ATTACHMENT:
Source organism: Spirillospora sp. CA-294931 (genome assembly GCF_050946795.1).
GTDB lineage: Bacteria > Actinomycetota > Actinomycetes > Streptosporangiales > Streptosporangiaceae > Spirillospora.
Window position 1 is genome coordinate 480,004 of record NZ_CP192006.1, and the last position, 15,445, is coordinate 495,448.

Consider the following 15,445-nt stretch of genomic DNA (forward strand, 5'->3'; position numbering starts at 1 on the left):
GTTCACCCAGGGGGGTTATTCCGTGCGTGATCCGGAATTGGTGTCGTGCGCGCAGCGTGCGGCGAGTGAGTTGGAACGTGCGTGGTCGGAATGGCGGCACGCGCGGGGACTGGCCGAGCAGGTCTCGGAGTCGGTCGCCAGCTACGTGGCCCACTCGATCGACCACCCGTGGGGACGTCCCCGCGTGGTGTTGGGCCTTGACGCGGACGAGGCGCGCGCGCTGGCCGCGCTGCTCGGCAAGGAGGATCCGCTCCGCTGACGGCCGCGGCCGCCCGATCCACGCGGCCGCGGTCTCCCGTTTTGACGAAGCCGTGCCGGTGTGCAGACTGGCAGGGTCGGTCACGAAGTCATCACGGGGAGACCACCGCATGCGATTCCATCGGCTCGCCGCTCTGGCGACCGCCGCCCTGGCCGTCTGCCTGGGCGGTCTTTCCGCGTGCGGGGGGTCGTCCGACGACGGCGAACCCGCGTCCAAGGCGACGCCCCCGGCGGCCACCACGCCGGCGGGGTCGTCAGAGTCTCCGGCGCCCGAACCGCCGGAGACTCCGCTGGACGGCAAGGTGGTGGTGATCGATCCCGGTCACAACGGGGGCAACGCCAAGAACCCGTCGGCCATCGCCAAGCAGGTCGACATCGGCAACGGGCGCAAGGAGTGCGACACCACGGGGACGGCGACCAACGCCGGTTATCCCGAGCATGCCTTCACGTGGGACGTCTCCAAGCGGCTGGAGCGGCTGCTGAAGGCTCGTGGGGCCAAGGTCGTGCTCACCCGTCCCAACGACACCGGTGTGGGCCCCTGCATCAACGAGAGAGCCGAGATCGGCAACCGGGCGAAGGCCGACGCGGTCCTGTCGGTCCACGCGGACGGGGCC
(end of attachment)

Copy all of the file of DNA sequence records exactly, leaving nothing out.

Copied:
Source organism: Spirillospora sp. CA-294931 (genome assembly GCF_050946795.1).
GTDB lineage: Bacteria > Actinomycetota > Actinomycetes > Streptosporangiales > Streptosporangiaceae > Spirillospora.
Window position 1 is genome coordinate 480,004 of record NZ_CP192006.1, and the last position, 15,445, is coordinate 495,448.

Consider the following 15,445-nt stretch of genomic DNA (forward strand, 5'->3'; position numbering starts at 1 on the left):
GTTCACCCAGGGGGGTTATTCCGTGCGTGATCCGGAATTGGTGTCGTGCGCGCAGCGTGCGGCGAGTGAGTTGGAACGTGCGTGGTCGGAATGGCGGCACGCGCGGGGACTGGCCGAGCAGGTCTCGGAGTCGGTCGCCAGCTACGTGGCCCACTCGATCGACCACCCGTGGGGACGTCCCCGCGTGGTGTTGGGCCTTGACGCGGACGAGGCGCGCGCGCTGGCCGCGCTGCTCGGCAAGGAGGATCCGCTCCGCTGACGGCCGCGGCCGCCCGATCCACGCGGCCGCGGTCTCCCGTTTTGACGAAGCCGTGCCGGTGTGCAGACTGGCAGGGTCGGTCACGAAGTCATCACGGGGAGACCACCGCATGCGATTCCATCGGCTCGCCGCTCTGGCGACCGCCGCCCTGGCCGTCTGCCTGGGCGGTCTTTCCGCGTGCGGGGGGTCGTCCGACGACGGCGAACCCGCGTCCAAGGCGACGCCCCCGGCGGCCACCACGCCGGCGGGGTCGTCAGAGTCTCCGGCGCCCGAACCGCCGGAGACTCCGCTGGACGGCAAGGTGGTGGTGATCGATCCCGGTCACAACGGGGGCAACGCCAAGAACCCGTCGGCCATCGCCAAGCAGGTCGACATCGGCAACGGGCGCAAGGAGTGCGACACCACGGGGACGGCGACCAACGCCGGTTATCCCGAGCATGCCTTCACGTGGGACGTCTCCAAGCGGCTGGAGCGGCTGCTGAAGGCTCGTGGGGCCAAGGTCGTGCTCACCCGTCCCAACGACACCGGTGTGGGCCCCTGCATCAACGAGAGAGCCGAGATCGGCAACCGGGCGAAGGCCGACGCGGTCCTGTCGGTCCACGCGGACGGGGCC